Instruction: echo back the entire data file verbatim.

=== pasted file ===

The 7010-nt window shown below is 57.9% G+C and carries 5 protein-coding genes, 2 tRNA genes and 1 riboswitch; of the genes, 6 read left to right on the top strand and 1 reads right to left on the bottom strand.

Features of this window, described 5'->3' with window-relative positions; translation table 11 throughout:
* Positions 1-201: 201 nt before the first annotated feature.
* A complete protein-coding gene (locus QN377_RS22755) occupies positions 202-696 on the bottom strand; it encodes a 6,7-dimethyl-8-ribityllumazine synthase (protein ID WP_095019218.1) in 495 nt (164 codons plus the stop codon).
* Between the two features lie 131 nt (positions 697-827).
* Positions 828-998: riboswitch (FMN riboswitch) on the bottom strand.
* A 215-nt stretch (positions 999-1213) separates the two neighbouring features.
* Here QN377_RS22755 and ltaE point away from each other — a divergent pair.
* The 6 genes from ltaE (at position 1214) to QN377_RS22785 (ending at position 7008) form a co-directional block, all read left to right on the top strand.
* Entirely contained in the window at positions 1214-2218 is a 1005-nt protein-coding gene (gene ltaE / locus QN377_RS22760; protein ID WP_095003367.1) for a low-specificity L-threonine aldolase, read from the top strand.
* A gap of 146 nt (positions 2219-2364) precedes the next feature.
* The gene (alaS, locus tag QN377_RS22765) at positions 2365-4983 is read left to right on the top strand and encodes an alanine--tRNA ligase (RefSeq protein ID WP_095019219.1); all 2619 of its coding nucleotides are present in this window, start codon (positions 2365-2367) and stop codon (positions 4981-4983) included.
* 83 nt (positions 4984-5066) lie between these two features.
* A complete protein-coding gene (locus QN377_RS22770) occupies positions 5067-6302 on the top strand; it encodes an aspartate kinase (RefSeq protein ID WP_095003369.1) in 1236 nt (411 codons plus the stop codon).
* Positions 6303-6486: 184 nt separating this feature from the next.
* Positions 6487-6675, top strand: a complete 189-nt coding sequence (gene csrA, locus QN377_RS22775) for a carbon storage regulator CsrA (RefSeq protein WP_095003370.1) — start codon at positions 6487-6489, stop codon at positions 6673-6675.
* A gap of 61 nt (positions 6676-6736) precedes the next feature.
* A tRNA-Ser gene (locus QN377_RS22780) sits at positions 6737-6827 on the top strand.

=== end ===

The 7010-nt window shown below is 57.9% G+C and carries 5 protein-coding genes, 2 tRNA genes and 1 riboswitch; of the genes, 6 read left to right on the top strand and 1 reads right to left on the bottom strand.

Features of this window, described 5'->3' with window-relative positions; translation table 11 throughout:
* Positions 1-201: 201 nt before the first annotated feature.
* A complete protein-coding gene (locus QN377_RS22755) occupies positions 202-696 on the bottom strand; it encodes a 6,7-dimethyl-8-ribityllumazine synthase (protein ID WP_095019218.1) in 495 nt (164 codons plus the stop codon).
* Between the two features lie 131 nt (positions 697-827).
* Positions 828-998: riboswitch (FMN riboswitch) on the bottom strand.
* A 215-nt stretch (positions 999-1213) separates the two neighbouring features.
* Here QN377_RS22755 and ltaE point away from each other — a divergent pair.
* The 6 genes from ltaE (at position 1214) to QN377_RS22785 (ending at position 7008) form a co-directional block, all read left to right on the top strand.
* Entirely contained in the window at positions 1214-2218 is a 1005-nt protein-coding gene (gene ltaE / locus QN377_RS22760; protein ID WP_095003367.1) for a low-specificity L-threonine aldolase, read from the top strand.
* A gap of 146 nt (positions 2219-2364) precedes the next feature.
* The gene (alaS, locus tag QN377_RS22765) at positions 2365-4983 is read left to right on the top strand and encodes an alanine--tRNA ligase (RefSeq protein ID WP_095019219.1); all 2619 of its coding nucleotides are present in this window, start codon (positions 2365-2367) and stop codon (positions 4981-4983) included.
* 83 nt (positions 4984-5066) lie between these two features.
* A complete protein-coding gene (locus QN377_RS22770) occupies positions 5067-6302 on the top strand; it encodes an aspartate kinase (RefSeq protein ID WP_095003369.1) in 1236 nt (411 codons plus the stop codon).
* Positions 6303-6486: 184 nt separating this feature from the next.
* Positions 6487-6675, top strand: a complete 189-nt coding sequence (gene csrA, locus QN377_RS22775) for a carbon storage regulator CsrA (RefSeq protein WP_095003370.1) — start codon at positions 6487-6489, stop codon at positions 6673-6675.
* A gap of 61 nt (positions 6676-6736) precedes the next feature.
* A tRNA-Ser gene (locus QN377_RS22780) sits at positions 6737-6827 on the top strand.